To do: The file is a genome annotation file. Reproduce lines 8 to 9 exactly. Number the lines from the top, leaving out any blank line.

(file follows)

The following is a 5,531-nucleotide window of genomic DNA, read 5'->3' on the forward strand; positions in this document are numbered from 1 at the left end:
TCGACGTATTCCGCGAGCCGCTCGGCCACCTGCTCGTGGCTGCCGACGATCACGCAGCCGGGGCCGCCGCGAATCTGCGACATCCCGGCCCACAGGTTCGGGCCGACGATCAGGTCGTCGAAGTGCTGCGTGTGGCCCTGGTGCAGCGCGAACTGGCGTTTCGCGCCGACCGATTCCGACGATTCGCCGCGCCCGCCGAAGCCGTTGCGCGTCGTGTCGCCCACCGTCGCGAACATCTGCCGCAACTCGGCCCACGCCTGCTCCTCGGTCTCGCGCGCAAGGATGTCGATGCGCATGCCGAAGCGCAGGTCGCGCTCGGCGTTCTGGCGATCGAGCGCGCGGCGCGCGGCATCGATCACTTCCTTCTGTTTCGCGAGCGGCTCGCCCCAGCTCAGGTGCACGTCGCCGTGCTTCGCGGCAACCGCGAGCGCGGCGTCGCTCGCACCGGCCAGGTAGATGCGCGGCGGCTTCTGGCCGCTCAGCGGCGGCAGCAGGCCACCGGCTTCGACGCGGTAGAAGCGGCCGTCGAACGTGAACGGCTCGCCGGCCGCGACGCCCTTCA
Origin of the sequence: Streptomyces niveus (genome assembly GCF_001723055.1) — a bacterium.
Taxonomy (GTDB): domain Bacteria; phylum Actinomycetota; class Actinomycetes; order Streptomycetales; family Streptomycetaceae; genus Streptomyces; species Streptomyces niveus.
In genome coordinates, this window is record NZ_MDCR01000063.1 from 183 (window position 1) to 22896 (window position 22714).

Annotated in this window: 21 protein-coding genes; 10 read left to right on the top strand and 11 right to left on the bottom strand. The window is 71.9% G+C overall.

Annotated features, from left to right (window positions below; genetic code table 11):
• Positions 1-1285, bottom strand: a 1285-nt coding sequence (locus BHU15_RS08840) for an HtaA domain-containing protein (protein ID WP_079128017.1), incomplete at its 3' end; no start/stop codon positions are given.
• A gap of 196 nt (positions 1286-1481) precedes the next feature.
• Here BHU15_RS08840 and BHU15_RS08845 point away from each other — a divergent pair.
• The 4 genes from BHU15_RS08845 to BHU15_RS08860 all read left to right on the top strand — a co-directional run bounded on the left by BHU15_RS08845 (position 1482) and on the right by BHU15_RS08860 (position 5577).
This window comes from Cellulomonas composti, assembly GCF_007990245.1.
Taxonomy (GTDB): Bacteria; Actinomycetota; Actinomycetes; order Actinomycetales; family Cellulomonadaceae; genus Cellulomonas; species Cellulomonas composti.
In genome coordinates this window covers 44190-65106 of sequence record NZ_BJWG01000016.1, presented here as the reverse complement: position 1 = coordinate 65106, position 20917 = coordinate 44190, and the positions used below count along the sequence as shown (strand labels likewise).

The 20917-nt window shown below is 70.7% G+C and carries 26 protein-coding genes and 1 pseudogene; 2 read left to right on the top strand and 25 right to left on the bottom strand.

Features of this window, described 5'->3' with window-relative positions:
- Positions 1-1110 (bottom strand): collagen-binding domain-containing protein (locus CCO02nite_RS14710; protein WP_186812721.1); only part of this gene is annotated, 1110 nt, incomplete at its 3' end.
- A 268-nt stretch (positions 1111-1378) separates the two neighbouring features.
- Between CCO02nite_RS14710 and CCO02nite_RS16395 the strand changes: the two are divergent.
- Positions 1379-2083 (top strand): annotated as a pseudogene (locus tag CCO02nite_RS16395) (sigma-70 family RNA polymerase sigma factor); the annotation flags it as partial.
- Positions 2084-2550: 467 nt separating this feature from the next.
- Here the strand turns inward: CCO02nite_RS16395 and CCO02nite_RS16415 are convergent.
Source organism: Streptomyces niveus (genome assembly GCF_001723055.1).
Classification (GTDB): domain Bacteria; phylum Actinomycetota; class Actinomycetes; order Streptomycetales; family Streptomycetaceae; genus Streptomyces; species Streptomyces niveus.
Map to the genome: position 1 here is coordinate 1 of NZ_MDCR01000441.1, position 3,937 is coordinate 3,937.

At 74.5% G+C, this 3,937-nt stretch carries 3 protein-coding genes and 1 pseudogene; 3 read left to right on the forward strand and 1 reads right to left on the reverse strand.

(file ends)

• Positions 1-1285, bottom strand: a 1285-nt coding sequence (locus BHU15_RS08840) for an HtaA domain-containing protein (protein ID WP_079128017.1), incomplete at its 3' end; no start/stop codon positions are given.
• A gap of 196 nt (positions 1286-1481) precedes the next feature.